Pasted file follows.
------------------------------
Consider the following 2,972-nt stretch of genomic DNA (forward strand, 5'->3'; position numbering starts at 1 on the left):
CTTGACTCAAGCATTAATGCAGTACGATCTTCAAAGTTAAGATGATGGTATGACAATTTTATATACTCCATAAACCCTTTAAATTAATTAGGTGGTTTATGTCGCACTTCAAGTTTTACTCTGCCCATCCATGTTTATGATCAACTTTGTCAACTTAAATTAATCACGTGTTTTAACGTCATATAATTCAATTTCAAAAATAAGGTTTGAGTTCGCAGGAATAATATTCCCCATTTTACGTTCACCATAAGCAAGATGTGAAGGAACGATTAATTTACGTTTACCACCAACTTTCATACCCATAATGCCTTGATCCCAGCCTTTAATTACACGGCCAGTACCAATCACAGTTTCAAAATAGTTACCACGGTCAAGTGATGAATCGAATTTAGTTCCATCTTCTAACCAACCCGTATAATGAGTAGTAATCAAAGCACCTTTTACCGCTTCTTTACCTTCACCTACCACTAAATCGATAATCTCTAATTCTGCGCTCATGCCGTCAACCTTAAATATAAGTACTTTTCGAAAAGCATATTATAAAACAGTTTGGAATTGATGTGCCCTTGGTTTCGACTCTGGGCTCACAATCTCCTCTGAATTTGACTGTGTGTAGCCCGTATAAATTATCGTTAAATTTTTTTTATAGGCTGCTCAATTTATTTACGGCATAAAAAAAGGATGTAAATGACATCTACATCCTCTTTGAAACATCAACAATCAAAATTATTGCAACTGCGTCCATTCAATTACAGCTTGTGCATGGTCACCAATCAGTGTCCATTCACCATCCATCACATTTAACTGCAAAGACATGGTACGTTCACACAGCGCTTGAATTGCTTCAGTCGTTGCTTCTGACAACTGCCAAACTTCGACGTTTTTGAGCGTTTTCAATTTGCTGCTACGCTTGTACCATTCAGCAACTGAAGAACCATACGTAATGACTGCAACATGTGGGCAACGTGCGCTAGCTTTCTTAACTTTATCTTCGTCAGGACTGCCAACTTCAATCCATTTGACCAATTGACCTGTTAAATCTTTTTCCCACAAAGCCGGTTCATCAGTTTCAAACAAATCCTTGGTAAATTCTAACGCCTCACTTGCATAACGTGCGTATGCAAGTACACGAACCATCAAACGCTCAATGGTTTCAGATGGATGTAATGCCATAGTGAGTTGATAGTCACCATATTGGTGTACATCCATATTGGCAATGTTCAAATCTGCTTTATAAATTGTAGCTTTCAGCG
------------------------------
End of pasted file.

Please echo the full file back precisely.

Consider the following 2,972-nt stretch of genomic DNA (forward strand, 5'->3'; position numbering starts at 1 on the left):
CTTGACTCAAGCATTAATGCAGTACGATCTTCAAAGTTAAGATGATGGTATGACAATTTTATATACTCCATAAACCCTTTAAATTAATTAGGTGGTTTATGTCGCACTTCAAGTTTTACTCTGCCCATCCATGTTTATGATCAACTTTGTCAACTTAAATTAATCACGTGTTTTAACGTCATATAATTCAATTTCAAAAATAAGGTTTGAGTTCGCAGGAATAATATTCCCCATTTTACGTTCACCATAAGCAAGATGTGAAGGAACGATTAATTTACGTTTACCACCAACTTTCATACCCATAATGCCTTGATCCCAGCCTTTAATTACACGGCCAGTACCAATCACAGTTTCAAAATAGTTACCACGGTCAAGTGATGAATCGAATTTAGTTCCATCTTCTAACCAACCCGTATAATGAGTAGTAATCAAAGCACCTTTTACCGCTTCTTTACCTTCACCTACCACTAAATCGATAATCTCTAATTCTGCGCTCATGCCGTCAACCTTAAATATAAGTACTTTTCGAAAAGCATATTATAAAACAGTTTGGAATTGATGTGCCCTTGGTTTCGACTCTGGGCTCACAATCTCCTCTGAATTTGACTGTGTGTAGCCCGTATAAATTATCGTTAAATTTTTTTTATAGGCTGCTCAATTTATTTACGGCATAAAAAAAGGATGTAAATGACATCTACATCCTCTTTGAAACATCAACAATCAAAATTATTGCAACTGCGTCCATTCAATTACAGCTTGTGCATGGTCACCAATCAGTGTCCATTCACCATCCATCACATTTAACTGCAAAGACATGGTACGTTCACACAGCGCTTGAATTGCTTCAGTCGTTGCTTCTGACAACTGCCAAACTTCGACGTTTTTGAGCGTTTTCAATTTGCTGCTACGCTTGTACCATTCAGCAACTGAAGAACCATACGTAATGACTGCAACATGTGGGCAACGTGCGCTAGCTTTCTTAACTTTATCTTCGTCAGGACTGCCAACTTCAATCCATTTGACCAATTGACCTGTTAAATCTTTTTCCCACAAAGCCGGTTCATCAGTTTCAAACAAATCCTTGGTAAATTCTAACGCCTCACTTGCATAACGTGCGTATGCAAGTACACGAACCATCAAACGCTCAATGGTTTCAGATGGATGTAATGCCATAGTGAGTTGATAGTCACCATATTGGTGTACATCCATATTGGCAATGTTCAAATCTGCTTTATAAATTGTAGCTTTCAGCG